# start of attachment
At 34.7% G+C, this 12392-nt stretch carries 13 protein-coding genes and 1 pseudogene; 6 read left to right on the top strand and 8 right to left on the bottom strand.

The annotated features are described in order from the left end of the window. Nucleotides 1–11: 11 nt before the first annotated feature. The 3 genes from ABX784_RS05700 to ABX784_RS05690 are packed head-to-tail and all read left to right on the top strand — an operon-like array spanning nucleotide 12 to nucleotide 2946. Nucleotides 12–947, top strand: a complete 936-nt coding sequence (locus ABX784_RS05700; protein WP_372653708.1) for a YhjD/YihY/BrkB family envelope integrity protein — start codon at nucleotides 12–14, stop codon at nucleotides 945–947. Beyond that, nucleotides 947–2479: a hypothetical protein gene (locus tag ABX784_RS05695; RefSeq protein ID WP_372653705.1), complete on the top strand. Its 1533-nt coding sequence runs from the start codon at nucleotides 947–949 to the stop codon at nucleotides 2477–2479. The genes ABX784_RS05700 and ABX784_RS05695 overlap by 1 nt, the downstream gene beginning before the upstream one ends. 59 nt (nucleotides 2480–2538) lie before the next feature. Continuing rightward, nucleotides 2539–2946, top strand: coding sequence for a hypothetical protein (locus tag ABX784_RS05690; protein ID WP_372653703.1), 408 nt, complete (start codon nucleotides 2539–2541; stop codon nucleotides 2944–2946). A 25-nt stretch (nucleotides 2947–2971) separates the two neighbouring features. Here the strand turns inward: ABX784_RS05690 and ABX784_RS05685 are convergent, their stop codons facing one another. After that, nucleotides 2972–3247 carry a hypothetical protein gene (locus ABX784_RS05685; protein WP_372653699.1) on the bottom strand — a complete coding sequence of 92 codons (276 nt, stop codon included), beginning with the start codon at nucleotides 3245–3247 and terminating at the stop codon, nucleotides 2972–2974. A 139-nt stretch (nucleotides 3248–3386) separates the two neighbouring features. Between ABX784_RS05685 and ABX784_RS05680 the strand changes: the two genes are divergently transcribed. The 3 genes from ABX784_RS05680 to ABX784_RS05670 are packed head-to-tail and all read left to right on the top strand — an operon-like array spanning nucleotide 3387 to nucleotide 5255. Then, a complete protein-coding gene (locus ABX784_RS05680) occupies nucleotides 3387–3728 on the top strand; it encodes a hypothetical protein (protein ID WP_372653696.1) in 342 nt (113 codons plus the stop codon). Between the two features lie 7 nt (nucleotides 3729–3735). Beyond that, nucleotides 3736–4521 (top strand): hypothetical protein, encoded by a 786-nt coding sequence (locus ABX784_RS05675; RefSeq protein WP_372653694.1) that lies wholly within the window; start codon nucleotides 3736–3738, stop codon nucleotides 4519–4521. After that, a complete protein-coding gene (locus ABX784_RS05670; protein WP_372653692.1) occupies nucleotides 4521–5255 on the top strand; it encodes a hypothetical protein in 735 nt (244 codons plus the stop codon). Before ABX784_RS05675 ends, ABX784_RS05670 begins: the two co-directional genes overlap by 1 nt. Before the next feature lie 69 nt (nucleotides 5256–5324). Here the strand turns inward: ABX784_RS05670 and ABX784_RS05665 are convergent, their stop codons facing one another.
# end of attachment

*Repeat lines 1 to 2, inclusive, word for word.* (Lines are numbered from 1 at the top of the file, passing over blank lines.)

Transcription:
At 34.7% G+C, this 12392-nt stretch carries 13 protein-coding genes and 1 pseudogene; 6 read left to right on the top strand and 8 right to left on the bottom strand.

The annotated features are described in order from the left end of the window. Nucleotides 1–11: 11 nt before the first annotated feature. The 3 genes from ABX784_RS05700 to ABX784_RS05690 are packed head-to-tail and all read left to right on the top strand — an operon-like array spanning nucleotide 12 to nucleotide 2946. Nucleotides 12–947, top strand: a complete 936-nt coding sequence (locus ABX784_RS05700; protein WP_372653708.1) for a YhjD/YihY/BrkB family envelope integrity protein — start codon at nucleotides 12–14, stop codon at nucleotides 945–947. Beyond that, nucleotides 947–2479: a hypothetical protein gene (locus tag ABX784_RS05695; RefSeq protein ID WP_372653705.1), complete on the top strand. Its 1533-nt coding sequence runs from the start codon at nucleotides 947–949 to the stop codon at nucleotides 2477–2479. The genes ABX784_RS05700 and ABX784_RS05695 overlap by 1 nt, the downstream gene beginning before the upstream one ends. 59 nt (nucleotides 2480–2538) lie before the next feature. Continuing rightward, nucleotides 2539–2946, top strand: coding sequence for a hypothetical protein (locus tag ABX784_RS05690; protein ID WP_372653703.1), 408 nt, complete (start codon nucleotides 2539–2541; stop codon nucleotides 2944–2946). A 25-nt stretch (nucleotides 2947–2971) separates the two neighbouring features. Here the strand turns inward: ABX784_RS05690 and ABX784_RS05685 are convergent, their stop codons facing one another. After that, nucleotides 2972–3247 carry a hypothetical protein gene (locus ABX784_RS05685; protein WP_372653699.1) on the bottom strand — a complete coding sequence of 92 codons (276 nt, stop codon included), beginning with the start codon at nucleotides 3245–3247 and terminating at the stop codon, nucleotides 2972–2974. A 139-nt stretch (nucleotides 3248–3386) separates the two neighbouring features. Between ABX784_RS05685 and ABX784_RS05680 the strand changes: the two genes are divergently transcribed. The 3 genes from ABX784_RS05680 to ABX784_RS05670 are packed head-to-tail and all read left to right on the top strand — an operon-like array spanning nucleotide 3387 to nucleotide 5255. Then, a complete protein-coding gene (locus ABX784_RS05680) occupies nucleotides 3387–3728 on the top strand; it encodes a hypothetical protein (protein ID WP_372653696.1) in 342 nt (113 codons plus the stop codon). Between the two features lie 7 nt (nucleotides 3729–3735). Beyond that, nucleotides 3736–4521 (top strand): hypothetical protein, encoded by a 786-nt coding sequence (locus ABX784_RS05675; RefSeq protein WP_372653694.1) that lies wholly within the window; start codon nucleotides 3736–3738, stop codon nucleotides 4519–4521. After that, a complete protein-coding gene (locus ABX784_RS05670; protein WP_372653692.1) occupies nucleotides 4521–5255 on the top strand; it encodes a hypothetical protein in 735 nt (244 codons plus the stop codon). Before ABX784_RS05675 ends, ABX784_RS05670 begins: the two co-directional genes overlap by 1 nt. Before the next feature lie 69 nt (nucleotides 5256–5324). Here the strand turns inward: ABX784_RS05670 and ABX784_RS05665 are convergent, their stop codons facing one another.